The Aedes aegypti vector for dengue virus (DENV) has been reported in urban and periurban areas. The information about DENV circulation in mosquitoes in Colombian rural areas is limited, so we aimed to evaluate the presence of DENV in Ae. aegypti females caught in rural locations of two Colombian municipalities, Anapoima and La Mesa. Mosquitoes from 497 rural households in 44 different rural settlements were collected. Pools of about 20 Ae. aegypti females were processed for DENV serotype detection. DENV in mosquitoes was detected in 74% of the analysed settlements with a pool positivity rate of 62%. The estimated individual mosquito infection rate was 4.12% and the minimum infection rate was 33.3/1,000 mosquitoes. All four serotypes were detected; the most frequent being DENV-2 (50%) and DENV-1 (35%). Two-three serotypes were detected simultaneously in separate pools. This is the first report on the co-occurrence of natural DENV infection of mosquitoes in Colombian rural areas. The findings are important for understanding dengue transmission and planning control strategies. A potential latent virus reservoir in rural areas could spill over to urban areas during population movements. Detecting DENV in wild-caught adult mosquitoes should be included in the development of dengue epidemic forecasting models.


Subject(s)
Humans , Animals , Male , Female , Aedes/virology , Dengue Virus/classification , Dengue Virus/isolation & purification , Insect Vectors/virology , Colombia , Dengue Virus/genetics , Dengue/transmission , Reverse Transcriptase Polymerase Chain Reaction , RNA, Viral/isolation & purification , Rural Population , Serogroup
17.
Braz. j. infect. dis ; 20(1): 91-98, Jan.-Feb. 2016. tab, graf
Article in English | LILACS | ID: lil-776458

ABSTRACT

Abstract Chikungunya is an arthropod-borne virus transmitted by Aedes mosquito bites. A viral mutation has allowed Aedes albopictus to become the preferred vector extending the geographic spread of the condition. The virus causes an acute febrile illness occasionally followed by a chronic rheumatic condition causing severe impairment. The diagnosis is usually confirmed with serology. No specific treatment is currently available. This article reviews the condition with emphasis on his dissemination in the Americas.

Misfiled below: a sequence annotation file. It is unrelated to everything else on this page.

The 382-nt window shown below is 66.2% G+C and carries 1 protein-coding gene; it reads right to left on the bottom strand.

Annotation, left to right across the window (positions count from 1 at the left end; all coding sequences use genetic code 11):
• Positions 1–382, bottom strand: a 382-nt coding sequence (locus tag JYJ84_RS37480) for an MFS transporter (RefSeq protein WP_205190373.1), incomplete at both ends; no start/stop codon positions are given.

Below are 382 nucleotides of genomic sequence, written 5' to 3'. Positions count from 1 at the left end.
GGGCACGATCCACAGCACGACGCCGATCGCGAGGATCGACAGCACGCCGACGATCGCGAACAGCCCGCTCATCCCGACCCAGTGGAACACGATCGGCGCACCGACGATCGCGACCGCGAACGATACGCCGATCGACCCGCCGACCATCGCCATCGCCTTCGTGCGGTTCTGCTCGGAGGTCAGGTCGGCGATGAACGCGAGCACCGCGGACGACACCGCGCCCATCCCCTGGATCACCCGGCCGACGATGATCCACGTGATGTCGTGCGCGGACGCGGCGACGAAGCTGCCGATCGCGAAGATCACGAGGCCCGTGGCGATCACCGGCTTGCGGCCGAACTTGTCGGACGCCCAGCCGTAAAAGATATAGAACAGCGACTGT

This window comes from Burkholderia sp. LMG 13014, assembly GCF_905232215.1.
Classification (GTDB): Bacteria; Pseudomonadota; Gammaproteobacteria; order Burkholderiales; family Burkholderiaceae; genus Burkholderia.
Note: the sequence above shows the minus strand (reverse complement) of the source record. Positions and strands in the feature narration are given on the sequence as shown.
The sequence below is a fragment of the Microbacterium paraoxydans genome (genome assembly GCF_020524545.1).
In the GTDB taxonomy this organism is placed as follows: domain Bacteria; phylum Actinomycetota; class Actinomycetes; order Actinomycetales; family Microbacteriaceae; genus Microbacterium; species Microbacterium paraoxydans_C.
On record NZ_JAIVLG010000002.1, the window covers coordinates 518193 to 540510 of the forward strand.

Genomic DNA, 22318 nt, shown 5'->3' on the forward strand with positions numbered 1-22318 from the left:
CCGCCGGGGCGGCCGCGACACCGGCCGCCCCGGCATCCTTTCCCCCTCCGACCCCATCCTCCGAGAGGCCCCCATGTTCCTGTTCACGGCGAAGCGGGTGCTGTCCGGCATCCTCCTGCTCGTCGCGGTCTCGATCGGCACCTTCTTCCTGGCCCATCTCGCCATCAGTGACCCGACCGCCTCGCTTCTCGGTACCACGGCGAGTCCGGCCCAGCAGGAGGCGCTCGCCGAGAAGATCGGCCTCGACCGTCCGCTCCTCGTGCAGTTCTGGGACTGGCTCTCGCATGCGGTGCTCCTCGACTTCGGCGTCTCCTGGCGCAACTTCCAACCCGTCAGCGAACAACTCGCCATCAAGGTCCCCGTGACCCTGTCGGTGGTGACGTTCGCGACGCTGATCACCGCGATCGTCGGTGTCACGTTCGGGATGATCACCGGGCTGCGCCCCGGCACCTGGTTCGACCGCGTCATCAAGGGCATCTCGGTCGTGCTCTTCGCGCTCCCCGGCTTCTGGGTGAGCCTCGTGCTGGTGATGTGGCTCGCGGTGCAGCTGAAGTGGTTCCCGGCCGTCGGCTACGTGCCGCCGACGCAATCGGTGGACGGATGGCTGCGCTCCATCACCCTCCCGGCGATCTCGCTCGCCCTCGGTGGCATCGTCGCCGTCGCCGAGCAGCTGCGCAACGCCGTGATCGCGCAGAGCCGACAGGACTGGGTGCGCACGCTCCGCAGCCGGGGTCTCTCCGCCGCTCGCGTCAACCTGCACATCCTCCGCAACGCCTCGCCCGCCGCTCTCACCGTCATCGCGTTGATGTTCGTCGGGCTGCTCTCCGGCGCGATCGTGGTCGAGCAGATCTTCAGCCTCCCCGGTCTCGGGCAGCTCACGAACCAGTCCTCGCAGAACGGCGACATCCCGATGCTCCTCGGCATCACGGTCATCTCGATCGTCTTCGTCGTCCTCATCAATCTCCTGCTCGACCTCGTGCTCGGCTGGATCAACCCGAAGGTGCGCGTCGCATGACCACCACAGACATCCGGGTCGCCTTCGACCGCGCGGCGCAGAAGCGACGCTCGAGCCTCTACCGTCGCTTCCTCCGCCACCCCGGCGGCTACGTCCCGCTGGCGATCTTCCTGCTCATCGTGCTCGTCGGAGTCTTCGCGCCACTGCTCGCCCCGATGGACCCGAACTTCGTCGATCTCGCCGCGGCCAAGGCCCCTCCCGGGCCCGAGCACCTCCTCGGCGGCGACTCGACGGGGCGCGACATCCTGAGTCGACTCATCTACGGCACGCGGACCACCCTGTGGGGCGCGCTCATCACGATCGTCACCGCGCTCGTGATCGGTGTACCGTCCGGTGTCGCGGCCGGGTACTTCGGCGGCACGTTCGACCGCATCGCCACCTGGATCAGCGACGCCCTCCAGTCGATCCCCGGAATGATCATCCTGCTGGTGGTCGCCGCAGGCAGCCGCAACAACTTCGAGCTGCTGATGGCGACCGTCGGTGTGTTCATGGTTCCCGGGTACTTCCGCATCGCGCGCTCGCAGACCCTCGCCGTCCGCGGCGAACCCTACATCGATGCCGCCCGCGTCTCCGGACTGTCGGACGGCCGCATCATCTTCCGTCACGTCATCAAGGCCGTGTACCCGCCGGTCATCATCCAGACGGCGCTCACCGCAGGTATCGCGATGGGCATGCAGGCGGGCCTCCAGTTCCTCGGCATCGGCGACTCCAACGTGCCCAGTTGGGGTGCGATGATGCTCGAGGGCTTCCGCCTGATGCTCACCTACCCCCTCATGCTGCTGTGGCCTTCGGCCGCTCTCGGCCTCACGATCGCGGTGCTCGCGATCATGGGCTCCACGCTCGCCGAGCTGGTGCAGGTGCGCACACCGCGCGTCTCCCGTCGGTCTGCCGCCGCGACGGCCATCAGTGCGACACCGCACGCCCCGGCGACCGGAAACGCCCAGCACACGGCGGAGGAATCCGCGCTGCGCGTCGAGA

Subject(s)
Animals , Humans , Aedes/virology , Chikungunya Fever , Chikungunya virus , Insect Vectors/virology , Chikungunya Fever/diagnosis , Chikungunya Fever/epidemiology , Chikungunya Fever/prevention & control , Chikungunya Fever/transmission , Global Health/statistics & numerical data
18.
Rev. Soc. Bras. Med. Trop ; 49(1): 4-10, Jan.-Feb. 2016.
Article in English | LILACS | ID: lil-776531

ABSTRACT

Abstract Zika virus, already widely distributed in Africa and Asia, was recently reported in two Northeastern Brazilian: State of Bahia and State of Rio Grande do Norte, and one Southeastern: State of São Paulo. This finding adds a potentially noxious virus to a list of several other viruses that are widely transmitted by Aedes (Stegomyia) aegypti and Aedes (Stegomyia) albopictus in Brazil. The pathology and epidemiology, including the distribution and vectors associated with Zika virus, are reviewed. This review is focused on viruses transmitted by Aedes (Stegomyia) mosquitoes, including dengue, Chikungunya, Zika, Mayaro, and yellow fever virus, to emphasize the risks of occurrence for these arboviruses in Brazil and neighboring countries. Other species of Aedes (Stegomyia) are discussed, emphasizing their involvement in arbovirus transmission and the possibility of adaptation to environments modified by human activities and introduction in Brazil.


Subject(s)
Humans , Animals , Aedes/virology , Zika Virus/isolation & purification , Zika Virus Infection/transmission , Insect Vectors/virology , Brazil/epidemiology , Aedes/classification , Zika Virus Infection/epidemiology , Insect Vectors/classification
19.
Mem. Inst. Oswaldo Cruz ; 111(1): 20-29, Jan. 2016. tab, graf
Article in English | LILACS | ID: lil-771080

ABSTRACT

This study aimed to verify the diversity of Culicidae species and their frequency of infection with flaviviruses and alphaviruses in Cuiabá, state of Mato Grosso, Brazil. Mosquitoes were captured with Nasci aspirators and hand net in 200 census tracts, identified alive at species level and pooled in one-20 (11,090 mosquitoes, 14 species). Female pools (n = 610) were subjected to multiplex seminested-reverse transcription-polymerase chain reaction (RT-PCR) for 11 flavivirus and five alphavirus. Positive pools were tested by single RT-PCR followed by nucleotide sequencing, by RT-PCR for E1 gene [Mayaro virus (MAYV)] and by inoculation in Vero cells (MAYV) or C6/36 cells (flaviviruses). One/171 Aedes aegypti was positive for dengue virus (DENV)-1, 12/403 Culex quinquefasciatus, and four/171Ae. aegypti for MAYV, which was isolated from two pools containing two nonengorged females of Ae. aegypti and two ofCx. quinquefasciatus. DENV-4 was detected in 58/171 pools of Ae. aegytpi, 105/403 Cx. quinquefasciatus, two/five Psorophora sp., two/11 Psorophora varipes/Psorophora albigenu, one/one Sabethes chloropterus, two/five Culex bidens/Culex interfor, and one/one Aedes sp. DENV-4 was isolated from two pools containing three and 16 nonengorged Cx. quinquefasciatus females. Phylogenetic analysis revealed MAYV belongs to genotype L, clustering with human samples of the virus previously identified in the city. Cuiabá has biodiversity and ecosystem favourable for vector proliferation, representing a risk for arbovirus outbreaks.


Subject(s)
Animals , Female , Humans , Alphavirus/isolation & purification , Culicidae/virology , Dengue Virus/isolation & purification , Insect Vectors/virology , Alphavirus/genetics , Brazil , Culicidae/classification , Dengue Virus/genetics , Genotype , Insect Vectors/classification , Multiplex Polymerase Chain Reaction , Phylogeny , Reverse Transcriptase Polymerase Chain Reaction , Seasons